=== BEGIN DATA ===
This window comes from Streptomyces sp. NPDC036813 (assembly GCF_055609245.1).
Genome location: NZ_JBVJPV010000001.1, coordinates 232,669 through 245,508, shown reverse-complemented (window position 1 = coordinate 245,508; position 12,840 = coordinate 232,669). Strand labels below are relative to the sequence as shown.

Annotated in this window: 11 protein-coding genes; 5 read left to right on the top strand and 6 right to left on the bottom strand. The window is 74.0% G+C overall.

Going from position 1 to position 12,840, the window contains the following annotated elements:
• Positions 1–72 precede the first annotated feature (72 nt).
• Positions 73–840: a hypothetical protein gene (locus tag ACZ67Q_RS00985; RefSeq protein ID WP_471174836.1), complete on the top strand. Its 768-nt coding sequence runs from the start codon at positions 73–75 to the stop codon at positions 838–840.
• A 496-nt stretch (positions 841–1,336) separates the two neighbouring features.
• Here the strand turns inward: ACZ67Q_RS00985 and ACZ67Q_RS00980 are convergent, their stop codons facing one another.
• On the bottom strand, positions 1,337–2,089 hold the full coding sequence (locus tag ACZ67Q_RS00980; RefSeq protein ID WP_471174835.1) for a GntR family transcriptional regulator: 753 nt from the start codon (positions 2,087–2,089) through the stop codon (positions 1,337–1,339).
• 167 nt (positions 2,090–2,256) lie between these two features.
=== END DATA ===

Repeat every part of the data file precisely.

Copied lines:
This window comes from Streptomyces sp. NPDC036813 (assembly GCF_055609245.1).
Genome location: NZ_JBVJPV010000001.1, coordinates 232,669 through 245,508, shown reverse-complemented (window position 1 = coordinate 245,508; position 12,840 = coordinate 232,669). Strand labels below are relative to the sequence as shown.

Annotated in this window: 11 protein-coding genes; 5 read left to right on the top strand and 6 right to left on the bottom strand. The window is 74.0% G+C overall.

Going from position 1 to position 12,840, the window contains the following annotated elements:
• Positions 1–72 precede the first annotated feature (72 nt).
• Positions 73–840: a hypothetical protein gene (locus tag ACZ67Q_RS00985; RefSeq protein ID WP_471174836.1), complete on the top strand. Its 768-nt coding sequence runs from the start codon at positions 73–75 to the stop codon at positions 838–840.
• A 496-nt stretch (positions 841–1,336) separates the two neighbouring features.
• Here the strand turns inward: ACZ67Q_RS00985 and ACZ67Q_RS00980 are convergent, their stop codons facing one another.
• On the bottom strand, positions 1,337–2,089 hold the full coding sequence (locus tag ACZ67Q_RS00980; RefSeq protein ID WP_471174835.1) for a GntR family transcriptional regulator: 753 nt from the start codon (positions 2,087–2,089) through the stop codon (positions 1,337–1,339).
• 167 nt (positions 2,090–2,256) lie between these two features.